As per the definition of “post-secondary housing” in the order, “family or apartment housing” for students is not included. As such, it seems that the Post-Secondary Housing Vaccine Order is mainly meant to target dorms rather than family on-campus housing and apartments.
Food and Liquor Services Exceptions
The Food and Liquor Services Vaccine Order applies to food establishments that have table service/patron seating. Restaurants (including buffets) and cafes with table service are included. Food primary or liquor primary establishments such as pubs, bars, lounges, night clubs, private clubs, and liquor manufacturing facilities with tasting rooms or private seating are included.
According to the preamble of the Food and Liquor Services Vaccine Order, paragraph M, it does not apply to:
Gatherings and Events Applicability
The Gatherings and Events Vaccine Order mandates proof of vaccination for participants in certain indoor “places” where “events” are held.
A “place” is defined in the order as a venue, including the following places (but not including a “private residence”):
**vacation accommodation is defined in the order as: a house, townhouse, cottage, cabin, apartment, condominium, mobile home, recreational vehicle, hotel suite, tent, yurt, houseboat or any other type of living accommodation, and any associated deck, garden or yard, in which a person is residing, but which is not the person’s primary residence.
Applicable Event Purposes
The Gatherings and Events Vaccine Order defines “event” so that the order only applies to activities happening at places for the following Applicable Event Purposes:
For some clarity, the definition of “event” in the vaccine card portion of the order stipulates that the following event types constitute events held for the Applicable Event Purposes:
a ticketed sports activity, concert, theatrical production, dance or symphony performance, festival, conference, convention, trade fair, home show, workshop, wedding reception, funeral reception not at a funeral home, and a sponsored, ticketed party
Number of Participants Involved
When it comes to having to provide proof of vaccination, the Gatherings and Events Order only applies to “gatherings” of participants in the activity. Exactly what “gathering” means is not set out in the order, but, presumably, there would need to be more that one participant involved in the activity for it to constitute a gathering.
As described above, when the event constitutes a gathering of 50 or less people and is not for the purpose of “an adult sports activity” or “an exercise, fitness or dance activity or class,” the Gatherings and Events Order does not apply.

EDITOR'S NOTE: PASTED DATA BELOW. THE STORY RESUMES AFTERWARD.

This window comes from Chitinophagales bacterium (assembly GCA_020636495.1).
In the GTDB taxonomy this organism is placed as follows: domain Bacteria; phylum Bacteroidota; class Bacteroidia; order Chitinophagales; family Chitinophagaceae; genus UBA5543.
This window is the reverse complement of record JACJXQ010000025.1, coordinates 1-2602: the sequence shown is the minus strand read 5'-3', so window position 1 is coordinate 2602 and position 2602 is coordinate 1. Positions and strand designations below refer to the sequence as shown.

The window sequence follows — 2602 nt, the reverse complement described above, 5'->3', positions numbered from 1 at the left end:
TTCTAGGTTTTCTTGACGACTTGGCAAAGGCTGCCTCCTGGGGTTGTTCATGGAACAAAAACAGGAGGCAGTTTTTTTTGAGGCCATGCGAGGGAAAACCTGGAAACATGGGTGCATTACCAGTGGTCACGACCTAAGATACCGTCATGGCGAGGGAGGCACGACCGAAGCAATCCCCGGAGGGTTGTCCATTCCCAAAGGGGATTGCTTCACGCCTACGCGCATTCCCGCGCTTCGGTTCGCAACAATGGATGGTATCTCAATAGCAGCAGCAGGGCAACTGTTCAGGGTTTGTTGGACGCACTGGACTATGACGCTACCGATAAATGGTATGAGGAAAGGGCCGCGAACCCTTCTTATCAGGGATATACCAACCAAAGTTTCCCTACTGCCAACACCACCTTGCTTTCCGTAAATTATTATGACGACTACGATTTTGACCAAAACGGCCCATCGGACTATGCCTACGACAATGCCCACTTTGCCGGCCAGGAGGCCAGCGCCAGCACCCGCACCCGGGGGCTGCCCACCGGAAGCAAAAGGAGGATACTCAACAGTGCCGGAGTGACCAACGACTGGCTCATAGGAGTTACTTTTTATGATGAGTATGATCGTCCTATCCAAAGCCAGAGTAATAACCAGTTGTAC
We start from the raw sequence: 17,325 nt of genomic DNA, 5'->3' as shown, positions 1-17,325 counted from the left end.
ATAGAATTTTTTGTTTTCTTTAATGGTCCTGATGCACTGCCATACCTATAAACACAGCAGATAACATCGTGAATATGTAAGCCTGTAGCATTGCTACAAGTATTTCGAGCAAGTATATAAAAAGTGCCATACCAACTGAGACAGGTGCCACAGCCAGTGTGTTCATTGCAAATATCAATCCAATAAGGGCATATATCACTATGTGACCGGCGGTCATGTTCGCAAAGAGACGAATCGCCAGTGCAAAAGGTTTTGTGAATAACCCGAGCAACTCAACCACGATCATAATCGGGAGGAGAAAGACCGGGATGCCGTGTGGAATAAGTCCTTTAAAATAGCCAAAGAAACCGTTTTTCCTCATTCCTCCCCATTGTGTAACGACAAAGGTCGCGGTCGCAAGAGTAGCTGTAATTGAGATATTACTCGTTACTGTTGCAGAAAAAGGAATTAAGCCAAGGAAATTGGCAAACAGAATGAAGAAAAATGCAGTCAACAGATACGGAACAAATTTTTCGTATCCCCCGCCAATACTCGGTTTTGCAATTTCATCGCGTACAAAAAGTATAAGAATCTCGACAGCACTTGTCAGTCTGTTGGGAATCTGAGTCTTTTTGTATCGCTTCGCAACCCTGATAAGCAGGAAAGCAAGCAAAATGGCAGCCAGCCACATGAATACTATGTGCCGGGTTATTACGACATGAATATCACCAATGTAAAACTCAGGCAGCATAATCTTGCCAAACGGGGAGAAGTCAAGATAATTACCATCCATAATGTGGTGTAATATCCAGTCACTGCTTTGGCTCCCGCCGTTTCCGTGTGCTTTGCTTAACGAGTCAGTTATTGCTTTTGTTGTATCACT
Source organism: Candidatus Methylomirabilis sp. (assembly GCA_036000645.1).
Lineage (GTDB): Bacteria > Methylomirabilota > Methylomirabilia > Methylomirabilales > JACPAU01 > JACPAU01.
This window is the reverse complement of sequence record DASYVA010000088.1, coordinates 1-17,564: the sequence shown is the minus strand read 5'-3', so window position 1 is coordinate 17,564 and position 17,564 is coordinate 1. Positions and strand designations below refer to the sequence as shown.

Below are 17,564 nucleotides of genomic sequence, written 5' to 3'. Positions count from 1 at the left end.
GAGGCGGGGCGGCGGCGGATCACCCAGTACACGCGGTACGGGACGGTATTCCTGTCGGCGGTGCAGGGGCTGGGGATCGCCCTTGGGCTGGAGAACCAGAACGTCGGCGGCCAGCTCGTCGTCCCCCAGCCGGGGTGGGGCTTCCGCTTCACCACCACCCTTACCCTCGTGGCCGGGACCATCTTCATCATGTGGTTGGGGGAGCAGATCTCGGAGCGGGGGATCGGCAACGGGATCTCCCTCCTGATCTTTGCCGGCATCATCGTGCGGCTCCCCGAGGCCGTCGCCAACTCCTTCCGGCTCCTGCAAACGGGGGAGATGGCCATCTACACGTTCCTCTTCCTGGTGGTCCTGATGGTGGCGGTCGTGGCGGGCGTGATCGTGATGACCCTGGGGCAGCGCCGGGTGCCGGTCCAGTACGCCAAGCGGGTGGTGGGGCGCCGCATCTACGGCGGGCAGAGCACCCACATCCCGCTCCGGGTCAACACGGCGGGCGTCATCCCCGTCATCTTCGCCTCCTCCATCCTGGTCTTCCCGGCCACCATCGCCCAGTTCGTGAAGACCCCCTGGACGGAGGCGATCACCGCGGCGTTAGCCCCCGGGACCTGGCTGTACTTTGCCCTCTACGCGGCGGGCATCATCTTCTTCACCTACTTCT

Inside v. Outside
As per section D. 2. of the order, proof of vaccination applies only to activities occurring inside. Per section A.2. of the order, an event held in a tent with two or more sides is an inside event, and per section A.3., an event held in a tent without sides is an outside event. It’s unclear whether the definitions regarding tents and inside and outside events apply to the proof of vaccination section of the order. Either way, for proof of vaccination requirements to apply, the activity needs to be happening inside.
The Gatherings and Events Vaccine Order includes a specific list of who and what activities it is not meant to apply to in the preamble at paragraph L. The specific exceptions are as follows:
Taken together, the following checklist describes the conditions that need to be met for the Gatherings and Events Vaccine Order to be applicable:
If any of the conditions of the checklist are not met, the Gatherings and Events Vaccine Order likely does not apply.
The law regarding BC’s COVID-19 vaccination passport and entry into various establishments in the province was published today. This post discusses the publication of the relevant orders, their lack of human rights (disability) accommodations, the issue of whether they prevail over the discrimination protections set out in the Human Rights Code, their relationship with the Charter, and the protections available to service providers who follow them. Activities that are not covered by the orders will be set out in a later post.
Further to my post of August 23, 2021 and in line with what Dr. Henry stated at the press conference regarding the anticipated Orders on August 23, 2021, the Orders do not provide exemptions for people who cannot get vaccinated or provide proof of vaccination for medical reasons. The only people who the orders make exemptions for are those under 12 years of age. This means that the orders will conflict with the BC Human Rights Code, which prohibits discrimination and requires service providers to accommodate people with disabilities to the greatest extent possible. The orders also conflict with the guidance of BC’s Human Rights Commissioner, who released a policy guidance document in July, 2021 affirming that service providers must seek to accommodate people who are unable to get vaccinated on the grounds of their BC Human Rights Code protected characteristics (disability, religion, family status, etc.).
Though there is not specific provision for disability accommodations in the Orders, there is mention that persons who want to avoid complying with the Orders can ask the Provincial Health Officer (Dr. Bonnie Henry) directly for reconsideration of the Orders applying to them. The process is set out in section 43 of the Public Health Act as follows:
The manner of making requests is set out by the Provincial Health Officer as follows:
As such, the Order can only be varied in relation to certain individuals in a limited set of circumstances, when a request is made to the Provincial Health Officer with documentation from a medical practitioner that the health of a person would be “seriously jeopardized” if the person were to receive the vaccine, as well as the person’s relevant medical records. And consideration of these requests is discretionary; there’s no guarantee for an exemption even with the required medical documentation.